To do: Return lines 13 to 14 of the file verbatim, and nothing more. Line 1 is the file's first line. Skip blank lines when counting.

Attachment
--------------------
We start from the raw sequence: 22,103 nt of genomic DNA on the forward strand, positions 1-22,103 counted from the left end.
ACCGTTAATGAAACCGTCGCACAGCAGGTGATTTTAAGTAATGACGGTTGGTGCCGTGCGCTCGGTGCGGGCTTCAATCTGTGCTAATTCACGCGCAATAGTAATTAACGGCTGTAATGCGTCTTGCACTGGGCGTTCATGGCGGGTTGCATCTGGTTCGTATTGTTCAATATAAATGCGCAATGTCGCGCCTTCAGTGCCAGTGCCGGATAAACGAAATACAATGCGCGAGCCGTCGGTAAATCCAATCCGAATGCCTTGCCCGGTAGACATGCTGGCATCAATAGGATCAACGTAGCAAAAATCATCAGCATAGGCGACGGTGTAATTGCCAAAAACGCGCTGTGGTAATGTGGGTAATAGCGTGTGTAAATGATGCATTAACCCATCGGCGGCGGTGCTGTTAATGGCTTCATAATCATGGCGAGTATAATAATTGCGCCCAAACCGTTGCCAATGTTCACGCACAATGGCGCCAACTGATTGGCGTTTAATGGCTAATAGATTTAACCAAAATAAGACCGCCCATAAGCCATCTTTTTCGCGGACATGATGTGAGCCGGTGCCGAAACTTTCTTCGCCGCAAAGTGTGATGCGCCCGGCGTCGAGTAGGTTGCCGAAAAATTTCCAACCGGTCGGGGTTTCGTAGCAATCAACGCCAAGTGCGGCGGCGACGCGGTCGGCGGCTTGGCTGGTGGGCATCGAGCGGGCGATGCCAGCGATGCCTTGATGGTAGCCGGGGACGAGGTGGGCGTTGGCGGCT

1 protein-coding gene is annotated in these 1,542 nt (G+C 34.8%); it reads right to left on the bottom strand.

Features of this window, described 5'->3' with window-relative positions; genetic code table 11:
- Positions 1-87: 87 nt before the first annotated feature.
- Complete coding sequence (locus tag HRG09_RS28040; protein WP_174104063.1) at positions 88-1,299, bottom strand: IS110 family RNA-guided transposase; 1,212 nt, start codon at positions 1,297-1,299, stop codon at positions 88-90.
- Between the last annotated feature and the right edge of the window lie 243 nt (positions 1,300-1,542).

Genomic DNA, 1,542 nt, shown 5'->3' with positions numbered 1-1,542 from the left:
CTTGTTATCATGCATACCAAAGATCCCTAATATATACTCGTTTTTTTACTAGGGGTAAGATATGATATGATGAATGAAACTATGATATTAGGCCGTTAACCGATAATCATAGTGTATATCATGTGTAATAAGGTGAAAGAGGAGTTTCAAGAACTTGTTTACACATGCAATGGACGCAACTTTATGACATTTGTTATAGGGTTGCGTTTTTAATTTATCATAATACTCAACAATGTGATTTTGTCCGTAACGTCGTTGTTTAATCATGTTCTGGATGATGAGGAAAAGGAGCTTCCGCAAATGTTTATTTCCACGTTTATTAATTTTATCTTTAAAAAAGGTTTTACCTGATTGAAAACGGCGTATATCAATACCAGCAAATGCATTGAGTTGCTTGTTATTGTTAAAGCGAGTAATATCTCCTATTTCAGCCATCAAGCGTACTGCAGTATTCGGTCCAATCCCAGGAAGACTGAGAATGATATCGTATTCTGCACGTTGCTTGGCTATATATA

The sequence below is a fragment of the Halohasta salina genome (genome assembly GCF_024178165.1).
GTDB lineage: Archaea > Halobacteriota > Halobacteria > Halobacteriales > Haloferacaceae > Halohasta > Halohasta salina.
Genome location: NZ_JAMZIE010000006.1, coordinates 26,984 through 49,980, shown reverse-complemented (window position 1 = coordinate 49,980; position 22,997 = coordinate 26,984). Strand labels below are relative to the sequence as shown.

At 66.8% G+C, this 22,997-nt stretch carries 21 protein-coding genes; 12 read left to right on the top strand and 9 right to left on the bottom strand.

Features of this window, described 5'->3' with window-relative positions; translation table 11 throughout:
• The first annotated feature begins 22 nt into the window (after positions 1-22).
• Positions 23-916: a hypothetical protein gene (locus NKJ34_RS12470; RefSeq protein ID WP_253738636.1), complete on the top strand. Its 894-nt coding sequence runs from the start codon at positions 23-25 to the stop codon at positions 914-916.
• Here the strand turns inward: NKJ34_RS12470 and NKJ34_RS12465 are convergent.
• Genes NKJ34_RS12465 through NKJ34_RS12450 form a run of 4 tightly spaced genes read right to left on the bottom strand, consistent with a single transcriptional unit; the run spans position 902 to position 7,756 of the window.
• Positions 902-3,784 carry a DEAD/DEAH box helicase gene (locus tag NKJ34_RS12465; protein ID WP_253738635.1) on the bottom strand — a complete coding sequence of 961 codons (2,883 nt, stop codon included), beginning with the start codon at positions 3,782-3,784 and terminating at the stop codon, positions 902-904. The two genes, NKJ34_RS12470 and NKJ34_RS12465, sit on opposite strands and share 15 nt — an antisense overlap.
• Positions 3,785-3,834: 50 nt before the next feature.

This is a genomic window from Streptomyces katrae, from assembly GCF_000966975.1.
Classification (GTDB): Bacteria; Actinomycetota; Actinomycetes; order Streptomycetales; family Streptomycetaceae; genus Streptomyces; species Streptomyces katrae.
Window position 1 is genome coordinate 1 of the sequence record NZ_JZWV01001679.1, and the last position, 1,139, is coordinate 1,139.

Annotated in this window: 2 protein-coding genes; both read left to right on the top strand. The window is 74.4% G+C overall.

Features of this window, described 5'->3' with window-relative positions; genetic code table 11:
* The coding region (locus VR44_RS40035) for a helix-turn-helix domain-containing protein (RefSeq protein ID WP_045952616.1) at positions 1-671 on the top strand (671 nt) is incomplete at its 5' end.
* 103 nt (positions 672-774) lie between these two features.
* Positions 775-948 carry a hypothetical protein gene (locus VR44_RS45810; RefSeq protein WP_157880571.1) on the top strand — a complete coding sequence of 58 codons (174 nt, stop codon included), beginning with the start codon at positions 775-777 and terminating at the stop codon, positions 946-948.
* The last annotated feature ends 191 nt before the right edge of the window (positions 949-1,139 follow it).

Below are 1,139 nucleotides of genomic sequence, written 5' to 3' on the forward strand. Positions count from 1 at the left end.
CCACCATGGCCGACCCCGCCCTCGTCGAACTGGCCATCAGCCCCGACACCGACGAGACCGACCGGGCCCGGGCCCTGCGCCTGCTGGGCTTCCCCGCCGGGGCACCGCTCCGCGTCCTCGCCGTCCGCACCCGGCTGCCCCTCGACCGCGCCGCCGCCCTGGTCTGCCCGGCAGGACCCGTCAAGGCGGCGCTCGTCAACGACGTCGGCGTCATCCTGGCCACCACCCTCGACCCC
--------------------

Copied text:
At 66.8% G+C, this 22,997-nt stretch carries 21 protein-coding genes; 12 read left to right on the top strand and 9 right to left on the bottom strand.

Features of this window, described 5'->3' with window-relative positions; translation table 11 throughout: